"Sick Kids in Love" by Hannah Moskowitz, List 1

September 27, 2022
After meeting Sasha in the hospital drip room, sixteen-year-old Isabel considers breaking her no-dating rule and giving love a chance.

This list covers "What's Your Favorite Place in New York?"–Chapter 6.

Here are links to our lists for the novel: List 1, List 2, List 3, List 4
The High Line. Is that too cliché? If you go like midday on a weekday it’s not super touristy.
I used to go there every Wednesday during my residency, and I’d have a tuna melt, coleslaw, and a chocolate shake.
“Hospital” should be a setting on white noise machines. The nurses laughing at the station and the sound of their squeaky sneakers on the floor. The rush of the pneumatic tubes sending blood back and forth from the lab. The rhythmic beeping of someone rolling over onto an IV.
He’s watching something on his phone, but I’m thinking you’re pretty you’re pretty you’re pretty hard enough that I guess he hears it, which honestly is probably possible considering exactly how hard I am thinking it, and he looks up at me with an eyebrow quirked.
“DMARD infusions,” I say.
“I don’t know what that is.”
“Rheumatoid arthritis.”
At least here you get to just relax and be sick and not have to be anything else. You should see me when I’m admitted. Just total sick caricature.
The cafeteria has this atrium between the real seating area and the elevator, and often people will come out here to eat their food instead.
My dad’s office is at the end of a long hallway with glass ceilings and abstract pastel paintings.
He lets the fork go limp a little, relenting. “All right.”
Enzyme deficiency, causes a certain lipid to build up in the body.
Delegate. Don’t feel bad about hiring someone else to take care of a task you don’t have time for.
We have our end-of-the-semester research project starting today for our History class, and the two of us have been waffling on topics since it was announced.
We started hanging out with Ashley—who, incidentally, was Luke Schivo’s number-one girl, and they dated for two weeks and had a very emotional breakup on the playground after he kissed girl number two—in seventh grade, when the three of us chased a field hockey ball that rolled away during gym class, got poison ivy, and sat on the sidelines scratching ourselves and bonding for the next week.
Luna fluffs up her hair and says, “I’m gonna be just fine.”
“I know,” Siobhan says, and they give each other sappy smiles.
“It’s been there for years and people still like it. You’ve got crowd appeal, girl.”
“Good. Because take it from me. Boys are terrible. And not worth messing up your reputation as...you know.”
“As what?” I say.
“The even-keeled spinster.”
Gaucher disease is a genetic disease in which a deficiency of the enzyme glucocerebrosidase (also called glucosylceramidase) leads to the overaccumulation of the sphingolipid glucocerebroside (also called glucosylceramide) and wow, okay, that’s the least I’ve ever understood a sentence in my lifetime.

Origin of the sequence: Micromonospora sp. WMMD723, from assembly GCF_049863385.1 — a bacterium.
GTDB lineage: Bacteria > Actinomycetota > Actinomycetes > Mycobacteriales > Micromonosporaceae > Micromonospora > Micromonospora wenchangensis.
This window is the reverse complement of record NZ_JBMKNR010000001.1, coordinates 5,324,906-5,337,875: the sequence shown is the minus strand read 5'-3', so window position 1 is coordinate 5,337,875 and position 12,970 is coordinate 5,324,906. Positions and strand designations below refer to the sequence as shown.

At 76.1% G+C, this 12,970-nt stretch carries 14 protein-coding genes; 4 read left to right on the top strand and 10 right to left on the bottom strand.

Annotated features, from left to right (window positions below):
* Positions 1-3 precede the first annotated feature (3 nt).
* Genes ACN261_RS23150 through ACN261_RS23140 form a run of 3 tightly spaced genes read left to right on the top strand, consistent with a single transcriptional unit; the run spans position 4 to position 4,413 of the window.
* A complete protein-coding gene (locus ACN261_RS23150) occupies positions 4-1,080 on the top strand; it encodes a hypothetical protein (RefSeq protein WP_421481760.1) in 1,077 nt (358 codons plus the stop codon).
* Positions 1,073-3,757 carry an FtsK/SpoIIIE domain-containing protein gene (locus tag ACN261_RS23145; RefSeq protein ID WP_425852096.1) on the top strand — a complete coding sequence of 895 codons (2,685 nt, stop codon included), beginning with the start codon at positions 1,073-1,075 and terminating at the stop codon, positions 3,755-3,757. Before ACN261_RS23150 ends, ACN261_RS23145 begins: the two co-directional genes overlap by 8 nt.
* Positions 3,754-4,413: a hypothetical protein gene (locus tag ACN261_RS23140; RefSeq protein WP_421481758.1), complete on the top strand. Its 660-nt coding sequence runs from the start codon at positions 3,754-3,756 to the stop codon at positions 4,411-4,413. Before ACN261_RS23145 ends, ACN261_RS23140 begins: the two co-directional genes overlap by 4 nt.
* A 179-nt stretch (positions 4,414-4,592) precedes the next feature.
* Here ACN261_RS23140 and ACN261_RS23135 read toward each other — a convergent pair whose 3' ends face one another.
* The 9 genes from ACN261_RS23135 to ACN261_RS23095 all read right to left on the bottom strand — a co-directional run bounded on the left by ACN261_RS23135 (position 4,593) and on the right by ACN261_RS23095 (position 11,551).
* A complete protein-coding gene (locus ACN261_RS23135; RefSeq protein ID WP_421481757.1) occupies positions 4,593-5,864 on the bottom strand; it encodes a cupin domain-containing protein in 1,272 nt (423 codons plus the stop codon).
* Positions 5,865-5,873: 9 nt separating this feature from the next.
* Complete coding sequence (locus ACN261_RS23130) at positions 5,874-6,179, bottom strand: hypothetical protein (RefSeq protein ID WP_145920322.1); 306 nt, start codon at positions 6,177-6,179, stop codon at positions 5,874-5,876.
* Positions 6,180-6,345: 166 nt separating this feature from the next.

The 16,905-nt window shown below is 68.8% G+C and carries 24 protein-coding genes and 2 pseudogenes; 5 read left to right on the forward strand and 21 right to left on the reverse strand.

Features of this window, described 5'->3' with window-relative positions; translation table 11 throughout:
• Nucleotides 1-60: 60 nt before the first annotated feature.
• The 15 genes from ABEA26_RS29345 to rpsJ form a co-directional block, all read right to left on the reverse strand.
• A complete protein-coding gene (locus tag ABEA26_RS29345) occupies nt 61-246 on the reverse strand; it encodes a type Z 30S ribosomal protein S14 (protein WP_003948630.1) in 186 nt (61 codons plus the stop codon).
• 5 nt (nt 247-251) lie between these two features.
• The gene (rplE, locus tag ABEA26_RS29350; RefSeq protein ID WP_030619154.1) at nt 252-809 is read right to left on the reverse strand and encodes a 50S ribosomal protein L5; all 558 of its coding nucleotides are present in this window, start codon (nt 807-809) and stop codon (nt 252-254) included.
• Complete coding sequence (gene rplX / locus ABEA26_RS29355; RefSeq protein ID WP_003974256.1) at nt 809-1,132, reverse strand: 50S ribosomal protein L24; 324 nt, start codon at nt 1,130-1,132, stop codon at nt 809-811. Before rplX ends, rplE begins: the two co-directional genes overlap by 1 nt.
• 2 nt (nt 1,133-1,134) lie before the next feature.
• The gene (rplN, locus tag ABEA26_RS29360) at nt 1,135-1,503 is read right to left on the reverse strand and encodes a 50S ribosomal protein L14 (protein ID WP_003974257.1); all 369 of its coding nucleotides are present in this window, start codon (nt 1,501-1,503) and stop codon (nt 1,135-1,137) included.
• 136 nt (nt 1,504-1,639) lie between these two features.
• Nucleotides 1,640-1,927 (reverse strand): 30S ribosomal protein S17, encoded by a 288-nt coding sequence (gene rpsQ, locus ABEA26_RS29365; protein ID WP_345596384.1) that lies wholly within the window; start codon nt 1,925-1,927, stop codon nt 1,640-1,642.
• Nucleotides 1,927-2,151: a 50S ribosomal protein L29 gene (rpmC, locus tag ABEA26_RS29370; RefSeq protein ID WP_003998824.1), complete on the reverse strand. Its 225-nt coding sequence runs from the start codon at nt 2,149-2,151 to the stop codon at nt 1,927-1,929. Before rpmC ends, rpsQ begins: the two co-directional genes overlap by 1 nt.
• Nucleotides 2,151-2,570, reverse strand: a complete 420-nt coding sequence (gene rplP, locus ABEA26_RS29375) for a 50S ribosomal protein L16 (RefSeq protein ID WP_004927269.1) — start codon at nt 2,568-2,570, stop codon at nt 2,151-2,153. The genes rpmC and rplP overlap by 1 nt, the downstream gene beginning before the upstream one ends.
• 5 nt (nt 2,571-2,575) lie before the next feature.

It’s a massive street, and instead of a median there’s the elevated train tracks, and underneath them, little chairs and tables in case you want to eat a bagel in a very strange location.
I guess when I met him I felt some kind of camaraderie.
The main symptoms are severe anemia, bleeding problems, weak bones, and enlarged spleens and livers.
They count people and arrange seats and talk about snacks and double black diamonds and I chew balls of tapioca between my teeth and look out the window.
rhetorical question
“What are you supposed to do, not go skiing because one of us has arthritis?”
Honestly, it’s not a rhetorical question, though I know none of them has the answer, either.
I hang up and scroll down through the patient logs, and...there it is. A. Sverdlov-Deckler, room 742. What the hell is he doing on orthopedics?
I decide not to bother him—after all, he barely knows me, and he probably...doesn’t want unsolicited visitors—but about half an hour later, Sonia asks me to check the water refills.
“So I did that yesterday and I’m really anemic, so it just...” He gestures vaguely.
He has cerebral palsy.
“She’s not in the picture,” I say. “She’s a nonentity.”
“I’m presuming you can’t ski. Can you ski?”
And also—sorry, but you told me I didn’t have to shut up anymore, so I’m not—it’s, y’know, not true, and you have an illness, and it might not have caused your leg to fall off or your spine to break in half, but your hands are all swollen, and your leg is next to me here, and I can feel how hot your knee is, and that’s not some kind of euphemism.
Twenty-six wins, three losses, thanks to the spectacular coaching of Rodger Frederick Phelps, better known as Digger, nicknamed such by his father, who was a mortician.
Luna rambles on about Bob Fosse for a while, with hand gestures and a couple of tap dance moves and a little bit of vibrato, and Mattrapolis smiles in a way that’s probably supposed to look indulgent, but you can tell he’s actually entertained and just trying to act disconnected.
“Trying to do something with the way chronic pain affected her. How it made her...not suited for relationships.”
I don’t get a consensus on whether or not to text Sasha, so I don’t do it.
This is going to give them gossip fodder for weeks.
Now they can speculate about my pathetic non-love life.

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